The Really Big Question:

Is loan structure and pricing determined by the most knowledgeable lenders or rather, by the least sophisticated lenders? In other words, is the market driven by the lowest common denominator?

As can be inferred by my observations above, I have walked several miles alongside our predecessors. There are many names not mentioned above because of the time periods specified. I have witnessed many lenders thrive and many lenders fail.

Once upon a time, there was an entity that I’ll call “Finance Company A.” Finance Company A enjoyed a very long period of success and in time, grew from a very large conservative lender to a huge and very aggressive finance company in four different holding companies. To grow loan volume, this lender assumed large, unsecured risks during the 1990s. This was “A’s” creative growth period and during this period, significant incentive compensation was paid to all involved with the “rush to lend” process. Subsequently, large loan losses materialized and the company had to be liquidated. The last holding company to own Finance Company A had a significant charge off.

One final question: How many commercial finance ventures were created with dreams, business plans and a few bucks? During my time in this business, I have reviewed at least 50 finance companies who claimed adherence to conservative lending principles while at the same time, stretched to reach volume goals by taking on super large risks to obtain perceived objectives. Many of these finance companies ended up being unsuccessful ventures when their managements virtually rolled the dice and gambled for success.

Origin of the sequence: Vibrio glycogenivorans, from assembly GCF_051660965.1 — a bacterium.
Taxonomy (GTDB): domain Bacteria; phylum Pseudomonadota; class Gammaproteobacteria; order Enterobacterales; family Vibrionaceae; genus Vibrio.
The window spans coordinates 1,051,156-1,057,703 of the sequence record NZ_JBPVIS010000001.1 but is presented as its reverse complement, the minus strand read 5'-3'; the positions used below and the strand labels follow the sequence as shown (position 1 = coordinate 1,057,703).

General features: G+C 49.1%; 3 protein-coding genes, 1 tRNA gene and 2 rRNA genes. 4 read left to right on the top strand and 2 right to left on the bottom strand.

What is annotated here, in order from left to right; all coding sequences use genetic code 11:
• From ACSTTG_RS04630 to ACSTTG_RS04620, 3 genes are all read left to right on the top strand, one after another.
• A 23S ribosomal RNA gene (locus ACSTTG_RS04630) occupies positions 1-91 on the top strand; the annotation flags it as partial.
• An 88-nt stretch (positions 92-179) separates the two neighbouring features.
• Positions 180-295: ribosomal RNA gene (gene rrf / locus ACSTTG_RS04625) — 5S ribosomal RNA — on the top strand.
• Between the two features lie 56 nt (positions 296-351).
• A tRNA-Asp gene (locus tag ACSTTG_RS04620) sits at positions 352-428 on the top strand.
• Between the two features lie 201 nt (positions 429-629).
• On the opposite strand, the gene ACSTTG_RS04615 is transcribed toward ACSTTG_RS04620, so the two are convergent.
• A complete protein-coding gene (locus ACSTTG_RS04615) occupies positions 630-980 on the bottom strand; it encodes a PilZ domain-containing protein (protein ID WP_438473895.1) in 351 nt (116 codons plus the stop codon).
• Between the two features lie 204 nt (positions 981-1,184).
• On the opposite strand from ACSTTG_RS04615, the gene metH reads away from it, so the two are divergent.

Some Answers:
Here’s who said what.
Question I: Edmund Burke, 1729-1797
Question II: George Santayana, 1863-1952
Question III: Winston Churchill, 1874-1965
The Big Questions: What, not who … Fifty Years of Observation

Editor's Note: Walter has asked some probing questions. We welcome your comments and observations.

Walter M. Einhorn
President & CEO | Einhorn Group LLC
Einhorn serves as president and CEO of Einhorn Group LLC, a litigation support and consultant firm offering the business and financial expertise accumulated during fifty years. Einhorn Group has worked with attorneys, bankruptcy trustees, accountants, lenders (both banks and non-banks), borrowers, crises managers, investors and corporations.

His expertise covers all aspects of commercial lending such as marketing, credit standards, risk management, accounting, loan due diligence, portfolio purchases, legal and accounting issues. Einhorn founded Sunrock Capital Corp. in 1997, with capital provided by Nissho Iwai America. From 1997 to 2003, he served as Sunrock’s chief executive officer, president, chairman of credit committee.

Prior to Sunrock, he was president and CEO of Meridian Commercial Finance (1994-1996) and senior vice president and manager of the asset-based finance business at Girard Bank/Mellon Bank from 1969 to 1994. From 1959 to 1969, he practiced public accounting and began his financial services career in 1963 with James Talcott.

He graduated from Villanova University in 1959 and became a certified public accountant in 1963. Einhorn is a past chairman of the Commercial Finance Association.
Comments From Our Members

You must be an ABL Advisor member to post comments. Login or Join Now.